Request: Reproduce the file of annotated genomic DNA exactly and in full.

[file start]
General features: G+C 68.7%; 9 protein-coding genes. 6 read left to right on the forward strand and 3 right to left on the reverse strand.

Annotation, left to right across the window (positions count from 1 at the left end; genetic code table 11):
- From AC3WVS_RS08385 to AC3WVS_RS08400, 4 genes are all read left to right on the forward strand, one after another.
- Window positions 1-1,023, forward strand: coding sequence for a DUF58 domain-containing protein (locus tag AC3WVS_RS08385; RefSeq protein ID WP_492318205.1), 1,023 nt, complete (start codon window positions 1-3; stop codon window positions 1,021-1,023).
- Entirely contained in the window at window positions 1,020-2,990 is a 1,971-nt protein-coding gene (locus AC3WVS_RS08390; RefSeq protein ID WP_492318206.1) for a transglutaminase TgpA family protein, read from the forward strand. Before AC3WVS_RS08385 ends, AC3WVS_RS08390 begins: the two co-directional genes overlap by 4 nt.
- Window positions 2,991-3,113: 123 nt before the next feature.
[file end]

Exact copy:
General features: G+C 68.7%; 9 protein-coding genes. 6 read left to right on the forward strand and 3 right to left on the reverse strand.

Annotation, left to right across the window (positions count from 1 at the left end; genetic code table 11):
- From AC3WVS_RS08385 to AC3WVS_RS08400, 4 genes are all read left to right on the forward strand, one after another.
- Window positions 1-1,023, forward strand: coding sequence for a DUF58 domain-containing protein (locus tag AC3WVS_RS08385; RefSeq protein ID WP_492318205.1), 1,023 nt, complete (start codon window positions 1-3; stop codon window positions 1,021-1,023).
- Entirely contained in the window at window positions 1,020-2,990 is a 1,971-nt protein-coding gene (locus AC3WVS_RS08390; RefSeq protein ID WP_492318206.1) for a transglutaminase TgpA family protein, read from the forward strand. Before AC3WVS_RS08385 ends, AC3WVS_RS08390 begins: the two co-directional genes overlap by 4 nt.
- Window positions 2,991-3,113: 123 nt before the next feature.